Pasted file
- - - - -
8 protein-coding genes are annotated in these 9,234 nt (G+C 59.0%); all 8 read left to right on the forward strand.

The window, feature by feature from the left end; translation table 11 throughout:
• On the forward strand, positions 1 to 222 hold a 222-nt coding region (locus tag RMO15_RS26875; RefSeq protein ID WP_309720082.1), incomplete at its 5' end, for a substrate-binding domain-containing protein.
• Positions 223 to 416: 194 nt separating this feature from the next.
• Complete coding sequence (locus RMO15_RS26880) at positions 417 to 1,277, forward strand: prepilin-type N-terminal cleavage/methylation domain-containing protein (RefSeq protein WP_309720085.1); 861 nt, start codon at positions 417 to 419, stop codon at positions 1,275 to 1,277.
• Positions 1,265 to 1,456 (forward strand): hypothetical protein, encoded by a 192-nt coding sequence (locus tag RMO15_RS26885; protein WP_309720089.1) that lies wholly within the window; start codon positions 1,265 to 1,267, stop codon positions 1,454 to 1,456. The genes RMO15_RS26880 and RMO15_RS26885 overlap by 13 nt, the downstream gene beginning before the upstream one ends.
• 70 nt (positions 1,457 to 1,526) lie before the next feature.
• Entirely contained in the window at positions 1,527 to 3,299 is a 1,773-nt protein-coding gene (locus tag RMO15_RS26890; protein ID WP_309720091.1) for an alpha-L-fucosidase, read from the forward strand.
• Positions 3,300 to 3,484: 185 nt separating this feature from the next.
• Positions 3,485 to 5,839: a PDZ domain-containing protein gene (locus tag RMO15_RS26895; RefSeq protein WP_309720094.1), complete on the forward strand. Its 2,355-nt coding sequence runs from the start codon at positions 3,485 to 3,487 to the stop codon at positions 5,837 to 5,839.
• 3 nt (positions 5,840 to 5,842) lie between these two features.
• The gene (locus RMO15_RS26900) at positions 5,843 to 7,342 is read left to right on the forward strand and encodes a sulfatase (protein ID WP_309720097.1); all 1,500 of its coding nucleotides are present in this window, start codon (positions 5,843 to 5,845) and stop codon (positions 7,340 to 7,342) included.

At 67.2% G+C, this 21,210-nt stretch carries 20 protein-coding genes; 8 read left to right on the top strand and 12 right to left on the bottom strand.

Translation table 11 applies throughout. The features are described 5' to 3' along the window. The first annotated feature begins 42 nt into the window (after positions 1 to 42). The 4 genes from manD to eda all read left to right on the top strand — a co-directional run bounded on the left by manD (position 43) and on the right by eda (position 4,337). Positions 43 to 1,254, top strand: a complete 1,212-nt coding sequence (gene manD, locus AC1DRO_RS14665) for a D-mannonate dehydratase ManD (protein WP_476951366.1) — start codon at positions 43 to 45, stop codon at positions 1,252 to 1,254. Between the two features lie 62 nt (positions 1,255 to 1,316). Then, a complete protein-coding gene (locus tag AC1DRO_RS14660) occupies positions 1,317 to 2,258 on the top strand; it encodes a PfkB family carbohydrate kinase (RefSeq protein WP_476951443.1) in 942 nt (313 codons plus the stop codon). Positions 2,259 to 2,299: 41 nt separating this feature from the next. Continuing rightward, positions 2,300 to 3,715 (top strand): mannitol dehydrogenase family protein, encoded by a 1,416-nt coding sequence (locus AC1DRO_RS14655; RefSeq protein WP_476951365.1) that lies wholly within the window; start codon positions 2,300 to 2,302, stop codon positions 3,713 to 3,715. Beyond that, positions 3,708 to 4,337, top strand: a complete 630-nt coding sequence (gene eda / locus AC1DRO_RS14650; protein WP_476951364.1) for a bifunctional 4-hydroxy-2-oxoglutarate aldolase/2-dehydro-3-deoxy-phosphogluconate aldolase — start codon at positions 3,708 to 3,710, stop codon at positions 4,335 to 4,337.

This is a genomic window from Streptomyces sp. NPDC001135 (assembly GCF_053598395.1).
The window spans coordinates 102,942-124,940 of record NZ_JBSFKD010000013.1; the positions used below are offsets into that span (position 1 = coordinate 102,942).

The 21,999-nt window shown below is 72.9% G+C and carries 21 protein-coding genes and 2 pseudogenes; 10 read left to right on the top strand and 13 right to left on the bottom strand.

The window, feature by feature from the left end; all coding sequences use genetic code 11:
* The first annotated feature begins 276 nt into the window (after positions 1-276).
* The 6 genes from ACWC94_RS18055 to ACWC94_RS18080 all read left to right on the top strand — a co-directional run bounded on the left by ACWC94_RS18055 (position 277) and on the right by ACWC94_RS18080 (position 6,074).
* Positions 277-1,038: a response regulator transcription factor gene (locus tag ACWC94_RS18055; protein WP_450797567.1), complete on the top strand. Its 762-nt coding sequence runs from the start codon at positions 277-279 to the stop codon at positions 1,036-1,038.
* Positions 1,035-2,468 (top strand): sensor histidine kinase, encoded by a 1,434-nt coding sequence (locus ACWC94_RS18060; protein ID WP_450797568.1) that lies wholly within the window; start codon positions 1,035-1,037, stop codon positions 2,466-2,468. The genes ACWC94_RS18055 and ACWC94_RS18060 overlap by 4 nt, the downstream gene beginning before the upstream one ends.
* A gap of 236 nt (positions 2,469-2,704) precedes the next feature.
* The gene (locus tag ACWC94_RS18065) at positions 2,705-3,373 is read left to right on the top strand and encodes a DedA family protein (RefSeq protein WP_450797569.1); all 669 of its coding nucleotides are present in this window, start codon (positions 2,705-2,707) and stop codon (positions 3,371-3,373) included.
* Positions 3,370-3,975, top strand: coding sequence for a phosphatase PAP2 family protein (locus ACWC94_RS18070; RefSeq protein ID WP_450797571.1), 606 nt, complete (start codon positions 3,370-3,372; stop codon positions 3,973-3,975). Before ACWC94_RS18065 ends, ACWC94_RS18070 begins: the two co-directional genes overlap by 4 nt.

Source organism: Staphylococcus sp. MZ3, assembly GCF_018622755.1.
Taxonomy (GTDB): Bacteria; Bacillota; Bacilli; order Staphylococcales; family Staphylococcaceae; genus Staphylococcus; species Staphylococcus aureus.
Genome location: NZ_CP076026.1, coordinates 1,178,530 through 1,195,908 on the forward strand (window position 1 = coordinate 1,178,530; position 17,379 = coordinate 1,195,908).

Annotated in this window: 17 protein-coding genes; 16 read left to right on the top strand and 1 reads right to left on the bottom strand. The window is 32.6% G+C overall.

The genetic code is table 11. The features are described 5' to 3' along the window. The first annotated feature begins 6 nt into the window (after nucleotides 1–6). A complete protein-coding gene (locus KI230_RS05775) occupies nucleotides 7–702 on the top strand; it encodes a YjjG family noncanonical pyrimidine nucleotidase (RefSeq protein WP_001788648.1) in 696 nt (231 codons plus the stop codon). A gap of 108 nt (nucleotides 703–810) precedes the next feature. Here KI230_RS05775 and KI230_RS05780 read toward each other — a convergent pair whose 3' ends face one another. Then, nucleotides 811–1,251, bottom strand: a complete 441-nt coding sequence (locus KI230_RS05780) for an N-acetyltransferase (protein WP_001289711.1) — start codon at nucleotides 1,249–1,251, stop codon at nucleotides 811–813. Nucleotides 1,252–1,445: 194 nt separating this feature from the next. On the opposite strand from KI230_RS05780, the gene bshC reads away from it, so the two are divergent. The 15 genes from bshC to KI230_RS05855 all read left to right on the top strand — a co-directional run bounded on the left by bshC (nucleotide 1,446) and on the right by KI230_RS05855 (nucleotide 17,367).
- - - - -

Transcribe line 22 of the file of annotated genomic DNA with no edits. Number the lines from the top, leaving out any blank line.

* Positions 1,035-2,468 (top strand): sensor histidine kinase, encoded by a 1,434-nt coding sequence (locus ACWC94_RS18060; protein ID WP_450797568.1) that lies wholly within the window; start codon positions 1,035-1,037, stop codon positions 2,466-2,468. The genes ACWC94_RS18055 and ACWC94_RS18060 overlap by 4 nt, the downstream gene beginning before the upstream one ends.